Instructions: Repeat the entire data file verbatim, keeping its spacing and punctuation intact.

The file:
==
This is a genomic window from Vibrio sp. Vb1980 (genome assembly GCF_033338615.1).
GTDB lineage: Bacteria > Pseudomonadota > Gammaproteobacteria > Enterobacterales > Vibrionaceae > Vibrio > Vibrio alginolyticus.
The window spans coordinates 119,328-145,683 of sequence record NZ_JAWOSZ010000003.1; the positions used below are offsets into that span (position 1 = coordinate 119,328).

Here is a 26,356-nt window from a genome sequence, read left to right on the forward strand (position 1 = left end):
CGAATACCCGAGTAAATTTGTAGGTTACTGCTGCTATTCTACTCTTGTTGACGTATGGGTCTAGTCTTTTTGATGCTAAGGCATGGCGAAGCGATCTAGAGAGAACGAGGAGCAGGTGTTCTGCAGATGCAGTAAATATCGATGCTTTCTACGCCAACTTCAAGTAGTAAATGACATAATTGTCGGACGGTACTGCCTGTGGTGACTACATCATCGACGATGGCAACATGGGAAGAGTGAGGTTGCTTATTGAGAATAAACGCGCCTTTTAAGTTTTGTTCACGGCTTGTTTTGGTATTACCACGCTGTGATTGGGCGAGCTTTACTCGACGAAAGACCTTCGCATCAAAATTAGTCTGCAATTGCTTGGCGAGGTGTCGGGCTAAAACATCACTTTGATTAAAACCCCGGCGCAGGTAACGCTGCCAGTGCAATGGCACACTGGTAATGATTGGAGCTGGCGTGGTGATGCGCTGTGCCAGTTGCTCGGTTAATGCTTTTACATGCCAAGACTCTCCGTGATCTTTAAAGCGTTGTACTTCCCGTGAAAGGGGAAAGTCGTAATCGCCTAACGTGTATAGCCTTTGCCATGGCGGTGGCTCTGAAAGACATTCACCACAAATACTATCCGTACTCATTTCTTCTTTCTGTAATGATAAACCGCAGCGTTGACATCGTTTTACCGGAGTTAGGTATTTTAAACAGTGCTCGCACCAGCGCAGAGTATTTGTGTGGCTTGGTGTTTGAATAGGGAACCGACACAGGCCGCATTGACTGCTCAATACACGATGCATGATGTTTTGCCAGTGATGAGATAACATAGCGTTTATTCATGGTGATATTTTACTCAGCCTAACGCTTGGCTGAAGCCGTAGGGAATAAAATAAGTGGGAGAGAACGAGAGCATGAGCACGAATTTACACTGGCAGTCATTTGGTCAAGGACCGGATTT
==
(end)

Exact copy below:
This is a genomic window from Vibrio sp. Vb1980 (genome assembly GCF_033338615.1).
GTDB lineage: Bacteria > Pseudomonadota > Gammaproteobacteria > Enterobacterales > Vibrionaceae > Vibrio > Vibrio alginolyticus.
The window spans coordinates 119,328-145,683 of sequence record NZ_JAWOSZ010000003.1; the positions used below are offsets into that span (position 1 = coordinate 119,328).

Here is a 26,356-nt window from a genome sequence, read left to right on the forward strand (position 1 = left end):
CGAATACCCGAGTAAATTTGTAGGTTACTGCTGCTATTCTACTCTTGTTGACGTATGGGTCTAGTCTTTTTGATGCTAAGGCATGGCGAAGCGATCTAGAGAGAACGAGGAGCAGGTGTTCTGCAGATGCAGTAAATATCGATGCTTTCTACGCCAACTTCAAGTAGTAAATGACATAATTGTCGGACGGTACTGCCTGTGGTGACTACATCATCGACGATGGCAACATGGGAAGAGTGAGGTTGCTTATTGAGAATAAACGCGCCTTTTAAGTTTTGTTCACGGCTTGTTTTGGTATTACCACGCTGTGATTGGGCGAGCTTTACTCGACGAAAGACCTTCGCATCAAAATTAGTCTGCAATTGCTTGGCGAGGTGTCGGGCTAAAACATCACTTTGATTAAAACCCCGGCGCAGGTAACGCTGCCAGTGCAATGGCACACTGGTAATGATTGGAGCTGGCGTGGTGATGCGCTGTGCCAGTTGCTCGGTTAATGCTTTTACATGCCAAGACTCTCCGTGATCTTTAAAGCGTTGTACTTCCCGTGAAAGGGGAAAGTCGTAATCGCCTAACGTGTATAGCCTTTGCCATGGCGGTGGCTCTGAAAGACATTCACCACAAATACTATCCGTACTCATTTCTTCTTTCTGTAATGATAAACCGCAGCGTTGACATCGTTTTACCGGAGTTAGGTATTTTAAACAGTGCTCGCACCAGCGCAGAGTATTTGTGTGGCTTGGTGTTTGAATAGGGAACCGACACAGGCCGCATTGACTGCTCAATACACGATGCATGATGTTTTGCCAGTGATGAGATAACATAGCGTTTATTCATGGTGATATTTTACTCAGCCTAACGCTTGGCTGAAGCCGTAGGGAATAAAATAAGTGGGAGAGAACGAGAGCATGAGCACGAATTTACACTGGCAGTCATTTGGTCAAGGACCGGATTT